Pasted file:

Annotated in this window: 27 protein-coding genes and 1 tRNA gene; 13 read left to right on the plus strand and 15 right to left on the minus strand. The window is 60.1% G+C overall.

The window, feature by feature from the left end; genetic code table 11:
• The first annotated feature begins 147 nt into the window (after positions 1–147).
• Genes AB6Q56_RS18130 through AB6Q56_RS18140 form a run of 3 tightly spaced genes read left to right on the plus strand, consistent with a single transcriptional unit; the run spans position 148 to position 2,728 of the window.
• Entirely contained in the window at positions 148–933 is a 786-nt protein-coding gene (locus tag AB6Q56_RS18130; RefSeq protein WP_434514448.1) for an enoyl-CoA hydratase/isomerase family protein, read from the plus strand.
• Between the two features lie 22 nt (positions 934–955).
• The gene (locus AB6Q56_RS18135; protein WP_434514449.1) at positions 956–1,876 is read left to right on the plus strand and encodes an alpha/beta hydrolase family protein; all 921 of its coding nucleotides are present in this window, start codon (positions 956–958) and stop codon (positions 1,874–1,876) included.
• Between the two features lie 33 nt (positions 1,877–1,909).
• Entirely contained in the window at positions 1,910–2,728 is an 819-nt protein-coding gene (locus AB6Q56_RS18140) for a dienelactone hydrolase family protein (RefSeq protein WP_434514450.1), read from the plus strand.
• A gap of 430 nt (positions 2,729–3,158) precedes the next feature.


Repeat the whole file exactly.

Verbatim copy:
Annotated in this window: 27 protein-coding genes and 1 tRNA gene; 13 read left to right on the plus strand and 15 right to left on the minus strand. The window is 60.1% G+C overall.

The window, feature by feature from the left end; genetic code table 11:
• The first annotated feature begins 147 nt into the window (after positions 1–147).
• Genes AB6Q56_RS18130 through AB6Q56_RS18140 form a run of 3 tightly spaced genes read left to right on the plus strand, consistent with a single transcriptional unit; the run spans position 148 to position 2,728 of the window.
• Entirely contained in the window at positions 148–933 is a 786-nt protein-coding gene (locus tag AB6Q56_RS18130; RefSeq protein WP_434514448.1) for an enoyl-CoA hydratase/isomerase family protein, read from the plus strand.
• Between the two features lie 22 nt (positions 934–955).
• The gene (locus AB6Q56_RS18135; protein WP_434514449.1) at positions 956–1,876 is read left to right on the plus strand and encodes an alpha/beta hydrolase family protein; all 921 of its coding nucleotides are present in this window, start codon (positions 956–958) and stop codon (positions 1,874–1,876) included.
• Between the two features lie 33 nt (positions 1,877–1,909).
• Entirely contained in the window at positions 1,910–2,728 is an 819-nt protein-coding gene (locus AB6Q56_RS18140) for a dienelactone hydrolase family protein (RefSeq protein WP_434514450.1), read from the plus strand.
• A gap of 430 nt (positions 2,729–3,158) precedes the next feature.